The use of radiopharmaceuticals in the detection of arthritis activity has the advantages of permitting direct imaging by means of whole body scintigraphy, while joints that are difficult to assess clinically or radiographically can be studied as well. A wide range of technetium-99m labelled radiopharmaceuticals has been proposed to visualise rheumatoid arthritis: nanocolloid, methylene diphosphonate (MDP),99mTc-IgG (99mTc-labelled human immunoglobulin G). The conventional bone scan with 99mTc-MDP is a sensitive test to study bone diseases. It has been shown, however, that in patients presenting with rheumatoid arthritis bone scans frequently show increased uptake in the affected joints unrelated to disease activity.1-3 In the late 1980s liposomes have been tested to image rheumatoid arthritis.4 However, the recognition of these liposomes by cells of the mononuclear phagocyte system (MPS) caused relative high uptake in liver and spleen, concomitant with rapid blood clearance and low uptake in the target. In recent years, it has been shown that inclusion of polyethyleneglycol (PEG), conjugated to phosphatidylethanolamine, in the lipid bilayer, considerably decreased the recognition of the liposomes by MPS cells.5 It is postulated that the flexible and hydrophilic PEG-tails cause the formation of a water mantle around the liposomes. As a result the interaction of liposomes with macromolecules from the surrounding solution is reduced and thus the liposomes are protected from destruction or opsonisation and recognition by MPS cells.6As a result PEG-liposomes have an increased residence time in the blood.7 In previous studies we have shown that radiolabelled PEG-liposomes accumulate in infectious and inflammatory foci 8–10 because of the locally enhanced capillary permeability. The prolonged residence time in the blood enables the PEG-liposomes to extravasate to a relatively high degree at sites of enhanced vascular permeability. Therefore, radiolabelled PEG-liposomes may also have potential to visualise joints affected by rheumatoid arthritis. Moreover, PEG-liposomes can also be ‘loaded’ with drugs and thus could potentially be used for site directed delivery of antirheumatic drugs.

In this study we compared the imaging potential of99mTc-PEG-liposomes with that of non-PEG-liposomes and the commercially available imaging agent 99mTc-IgG, in rats with adjuvant arthritis.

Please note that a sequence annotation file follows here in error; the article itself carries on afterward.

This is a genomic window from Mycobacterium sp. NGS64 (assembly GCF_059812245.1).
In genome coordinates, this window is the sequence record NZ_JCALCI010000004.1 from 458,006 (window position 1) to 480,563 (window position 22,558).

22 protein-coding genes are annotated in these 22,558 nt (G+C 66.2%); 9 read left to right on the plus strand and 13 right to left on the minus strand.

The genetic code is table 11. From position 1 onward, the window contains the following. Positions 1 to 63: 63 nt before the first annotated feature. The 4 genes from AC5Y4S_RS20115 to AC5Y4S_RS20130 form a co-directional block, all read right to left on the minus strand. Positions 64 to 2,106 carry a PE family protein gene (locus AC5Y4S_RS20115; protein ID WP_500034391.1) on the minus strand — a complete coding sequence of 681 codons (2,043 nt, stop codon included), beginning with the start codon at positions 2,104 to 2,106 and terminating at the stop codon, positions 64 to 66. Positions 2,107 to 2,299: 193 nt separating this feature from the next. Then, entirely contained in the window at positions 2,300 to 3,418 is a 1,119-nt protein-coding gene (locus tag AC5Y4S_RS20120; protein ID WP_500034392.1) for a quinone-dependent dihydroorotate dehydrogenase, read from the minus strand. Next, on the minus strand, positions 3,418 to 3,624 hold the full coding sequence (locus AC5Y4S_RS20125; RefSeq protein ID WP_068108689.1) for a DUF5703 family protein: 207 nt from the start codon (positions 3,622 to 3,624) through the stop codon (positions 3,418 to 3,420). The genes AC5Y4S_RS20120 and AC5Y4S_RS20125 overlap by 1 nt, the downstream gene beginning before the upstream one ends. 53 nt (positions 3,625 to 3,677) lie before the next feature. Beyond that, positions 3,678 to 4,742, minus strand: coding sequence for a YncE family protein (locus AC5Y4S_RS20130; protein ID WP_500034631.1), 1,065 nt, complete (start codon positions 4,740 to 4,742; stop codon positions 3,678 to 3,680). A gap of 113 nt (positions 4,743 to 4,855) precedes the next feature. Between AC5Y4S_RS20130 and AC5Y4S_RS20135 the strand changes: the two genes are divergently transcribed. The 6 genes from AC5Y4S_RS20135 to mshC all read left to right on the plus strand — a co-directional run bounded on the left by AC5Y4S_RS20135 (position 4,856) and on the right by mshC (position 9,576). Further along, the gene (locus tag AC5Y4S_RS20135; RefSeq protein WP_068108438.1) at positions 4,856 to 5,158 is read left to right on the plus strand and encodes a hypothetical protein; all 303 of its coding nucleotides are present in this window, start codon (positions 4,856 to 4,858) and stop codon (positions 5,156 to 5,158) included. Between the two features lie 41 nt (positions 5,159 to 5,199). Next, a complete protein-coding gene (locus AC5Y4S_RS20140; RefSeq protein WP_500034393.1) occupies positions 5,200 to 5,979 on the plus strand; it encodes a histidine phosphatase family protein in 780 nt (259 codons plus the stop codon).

Adjuvant arthritis was induced in the left foot of randomly bred male Wistar rats (3 month old, body weight 300 g) as described by Weichman.11 After ether anaesthesia, 0.1 ml of a suspension of Mycobacterium butyricum (Difco Labs, Detroit, MI) in Freund’s incomplete adjuvant (Sigma Chemical Co, St Louis, MO) (10 mg/ml) was injected in the foot pad of the left foot. Six days after induction, accumulation of mononuclear cells in the loose connective tissues of the foot can be appreciated at histological examination. Seven days after the inoculation, the respective radiopharmaceuticals were injected via the tail vein.


Partially hydrogenated egg-phosphatidylcholine with an iodine value of 40 (PHEPC) prepared as described previously12 was obtained from Asahi Chemical Industry Co (Ibarakiken, Japan). Cholesterol and glutathione were obtained from Sigma (St Louis, MO). For the preparation of PEG-liposomes the polyethyleneglycol (PEG) 1900 derivative of DSPE (a kind gift of Sequus Inc, Menlo Park, CA), while for the preparation of the non-PEG-liposomes underivitised DSPE (Avanti Polar lipids, Montreal,) was used as an ingredient.

A chloroform/methanol mixture (10/1, v/v) containing DSPE, PHEPC, and cholesterol was prepared at a molar ratio of 0.15:1.85:1. A lipid film was formed by rotary evaporation followed by high vacuum to remove residual organic solvent. The lipid film was dispersed at room temperature in 50 mM glutathione in HEPES buffer (10 mM HEPES, 135 mM NaCl, pH 7.5) at a phospholipid concentration of 120 mM. The liposomes were sequentially extruded through polycarbonate filters of 200, 100, 80, and 50 nm pore size (Poretics, Livermore, CA). Unentrapped glutathione was removed by gel filtration on a 10DG column (Bio-Rad, Richmond, CA). The particle size distribution was determined by dynamic light scattering (Malvern 4700 system, Malvern, UK). The liposomes had a mean size of 120 nm.